management committee, and therefore it will no longer recognise the organisation or its membership. As a direct consequence, WCR will no longer operate locomotives belonging to remaining members of MSLO, unless they confirm to WCR, by return, that they intend to terminate their memberships.”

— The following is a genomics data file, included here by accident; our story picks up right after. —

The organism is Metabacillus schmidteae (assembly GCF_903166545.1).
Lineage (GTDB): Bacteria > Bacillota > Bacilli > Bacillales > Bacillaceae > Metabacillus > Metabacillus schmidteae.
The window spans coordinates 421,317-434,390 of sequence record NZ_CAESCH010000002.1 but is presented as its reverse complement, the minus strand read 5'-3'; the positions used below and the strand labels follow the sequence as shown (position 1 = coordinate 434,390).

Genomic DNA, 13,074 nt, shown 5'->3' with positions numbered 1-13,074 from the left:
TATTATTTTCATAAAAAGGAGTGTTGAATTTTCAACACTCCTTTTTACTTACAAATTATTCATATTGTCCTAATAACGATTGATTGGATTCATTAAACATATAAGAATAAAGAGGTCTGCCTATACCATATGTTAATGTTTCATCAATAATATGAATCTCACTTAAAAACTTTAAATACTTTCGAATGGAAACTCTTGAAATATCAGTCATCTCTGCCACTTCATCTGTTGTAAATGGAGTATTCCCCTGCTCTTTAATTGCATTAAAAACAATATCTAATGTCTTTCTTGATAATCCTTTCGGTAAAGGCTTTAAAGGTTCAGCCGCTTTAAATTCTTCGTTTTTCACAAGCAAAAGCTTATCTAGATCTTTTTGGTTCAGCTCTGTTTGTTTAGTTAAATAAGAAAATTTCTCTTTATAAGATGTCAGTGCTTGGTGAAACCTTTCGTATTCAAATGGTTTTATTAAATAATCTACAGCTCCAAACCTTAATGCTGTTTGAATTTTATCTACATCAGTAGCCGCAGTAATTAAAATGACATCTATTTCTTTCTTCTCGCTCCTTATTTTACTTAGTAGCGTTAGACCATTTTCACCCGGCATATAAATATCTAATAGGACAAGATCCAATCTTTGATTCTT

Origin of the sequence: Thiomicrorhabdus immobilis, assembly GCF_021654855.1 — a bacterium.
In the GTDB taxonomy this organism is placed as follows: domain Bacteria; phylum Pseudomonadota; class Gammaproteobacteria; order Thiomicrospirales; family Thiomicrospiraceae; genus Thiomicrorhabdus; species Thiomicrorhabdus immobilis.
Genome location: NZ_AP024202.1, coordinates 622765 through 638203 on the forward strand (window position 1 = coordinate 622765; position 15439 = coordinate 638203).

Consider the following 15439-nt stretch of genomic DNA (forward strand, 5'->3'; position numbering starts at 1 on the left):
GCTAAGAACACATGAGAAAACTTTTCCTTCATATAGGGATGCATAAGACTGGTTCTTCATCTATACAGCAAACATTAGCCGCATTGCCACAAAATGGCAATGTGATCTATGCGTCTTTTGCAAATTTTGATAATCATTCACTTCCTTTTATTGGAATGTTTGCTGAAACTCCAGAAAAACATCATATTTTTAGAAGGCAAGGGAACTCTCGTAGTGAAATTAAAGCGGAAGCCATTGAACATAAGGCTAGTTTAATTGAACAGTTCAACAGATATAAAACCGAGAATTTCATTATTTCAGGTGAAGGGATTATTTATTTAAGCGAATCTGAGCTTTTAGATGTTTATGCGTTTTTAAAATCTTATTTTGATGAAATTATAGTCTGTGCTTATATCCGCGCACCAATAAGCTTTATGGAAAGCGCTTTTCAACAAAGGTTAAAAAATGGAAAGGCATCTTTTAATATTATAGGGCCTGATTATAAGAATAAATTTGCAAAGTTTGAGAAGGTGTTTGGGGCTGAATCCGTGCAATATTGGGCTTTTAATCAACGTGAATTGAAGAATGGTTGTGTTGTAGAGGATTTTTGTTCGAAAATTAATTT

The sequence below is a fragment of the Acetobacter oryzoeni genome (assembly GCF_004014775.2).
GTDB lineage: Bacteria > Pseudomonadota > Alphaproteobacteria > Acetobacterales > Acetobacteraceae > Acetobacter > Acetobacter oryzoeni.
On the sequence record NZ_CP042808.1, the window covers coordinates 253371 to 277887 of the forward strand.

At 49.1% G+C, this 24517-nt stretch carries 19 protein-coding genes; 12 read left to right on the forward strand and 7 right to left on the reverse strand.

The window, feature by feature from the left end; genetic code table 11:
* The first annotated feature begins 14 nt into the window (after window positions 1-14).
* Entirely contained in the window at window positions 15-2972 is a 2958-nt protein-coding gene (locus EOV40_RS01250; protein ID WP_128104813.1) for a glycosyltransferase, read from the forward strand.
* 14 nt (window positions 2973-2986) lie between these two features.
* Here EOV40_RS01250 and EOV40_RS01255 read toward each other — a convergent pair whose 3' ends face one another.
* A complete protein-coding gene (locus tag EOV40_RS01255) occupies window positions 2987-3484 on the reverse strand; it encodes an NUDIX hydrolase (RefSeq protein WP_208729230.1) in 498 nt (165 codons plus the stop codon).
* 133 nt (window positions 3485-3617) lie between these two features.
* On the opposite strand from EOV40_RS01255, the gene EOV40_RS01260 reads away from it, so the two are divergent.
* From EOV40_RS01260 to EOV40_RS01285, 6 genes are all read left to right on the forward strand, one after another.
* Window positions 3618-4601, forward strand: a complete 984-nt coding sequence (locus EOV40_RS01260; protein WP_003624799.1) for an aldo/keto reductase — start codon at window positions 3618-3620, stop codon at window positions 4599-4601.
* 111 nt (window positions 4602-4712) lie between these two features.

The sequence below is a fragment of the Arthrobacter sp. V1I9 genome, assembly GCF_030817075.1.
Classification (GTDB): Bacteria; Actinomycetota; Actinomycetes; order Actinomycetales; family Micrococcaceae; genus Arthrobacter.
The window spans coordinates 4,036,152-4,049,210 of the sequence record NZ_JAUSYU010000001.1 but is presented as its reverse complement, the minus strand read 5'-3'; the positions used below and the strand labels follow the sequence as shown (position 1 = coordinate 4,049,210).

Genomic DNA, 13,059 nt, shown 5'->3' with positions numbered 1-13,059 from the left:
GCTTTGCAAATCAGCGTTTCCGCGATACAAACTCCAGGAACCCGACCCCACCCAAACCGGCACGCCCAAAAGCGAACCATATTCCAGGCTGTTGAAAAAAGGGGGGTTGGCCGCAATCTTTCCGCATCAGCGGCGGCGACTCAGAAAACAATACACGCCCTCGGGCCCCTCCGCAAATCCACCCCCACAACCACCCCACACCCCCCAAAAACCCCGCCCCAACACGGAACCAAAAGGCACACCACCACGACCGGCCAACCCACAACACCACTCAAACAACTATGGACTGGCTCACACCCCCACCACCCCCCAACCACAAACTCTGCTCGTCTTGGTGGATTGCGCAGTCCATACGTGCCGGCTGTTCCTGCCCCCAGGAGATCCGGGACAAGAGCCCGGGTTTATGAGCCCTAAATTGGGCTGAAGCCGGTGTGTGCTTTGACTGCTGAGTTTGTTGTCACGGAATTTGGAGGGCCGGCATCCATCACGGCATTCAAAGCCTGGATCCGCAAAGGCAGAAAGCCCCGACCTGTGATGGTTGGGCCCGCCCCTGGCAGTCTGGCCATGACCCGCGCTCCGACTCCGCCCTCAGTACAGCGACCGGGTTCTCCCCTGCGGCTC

In mid-March MSLO was still considering its next step, although it described the above – together with the proposal to hand over the Appleby lease – as an “outrageous and bullying demand”. In an email to members on March 6 it asked for feedback on three different options – whether it should hand over the lease; whether it should pursue WCR through the small claims court for the £1,700 it says it is owed; and whether it should block Carnforth access to Appleby’s water tower from May 1. According to David McIntosh, it was still waiting for members’ responses as of March 15. As longer term readers may recall, MSLO is the successor to the Steam Locomotive Operators Association, which in BR days was the key go-between for BR on the one side and engine owners on the other. The SLOA was also, of itself, a major promoter of railtours. These days, membership is no longer essential, but the organisation survives as a form of umbrella body – as well as running the watering facilities at Appleby. Those represent a remarkable exception to the norm on today’s railway, in which watering normally means bringing in a road tanker at an estimated £350-plus a time. On March 15, David McIntosh told Down Main that his group currently had 19 members – and as yet had “been advised of no resignations” as a result of WCR’s move not to recognise it. However, he said the Great Western Society had “decided not to renew because of a review of their main line aspirations.” The decision to do that, the Great Western Society’s Richard Preston later confirmed to me, had been taken before WCR’s announcement. “Several former members,” David McIntosh continued, “have approached us seeking to renew their memberships.” West Coast’s James Shuttleworth meanwhile, when asked whether he wanted to comment further, responded on March 16: “I have nothing to add to my memos and letter, other than that our frustration is borne out of many years of trying to save everyone, including MSLO and its members, both money and hassle.” So, where next? It seems that may depend on the responses of MSLO’s members. One thing that looks unlikely, however, is a direct transfer of the lease to WCR – which MSLO also considers to have been overtaken by events. Network Rail – which remains the owner of Appleby’s water tower – told Down Main on March 13 that “Appleby water column is managed by MSLO [which makes] services available to all operators, MSLO has to pay the water bill for its use and therefore levy a small charge to all users of it.” “As part of a lease agreement MSLO would not be able to transfer it to another party, the lease would need to be returned to NR first.” Carnforth-based ‘Jubilee’ No. 45699 Galatea crosses the S&C’s Arten Gill Viaduct on February 24 2018 with the southbound ‘Winter Cumbrian Mountain Express’. MATT FIELDING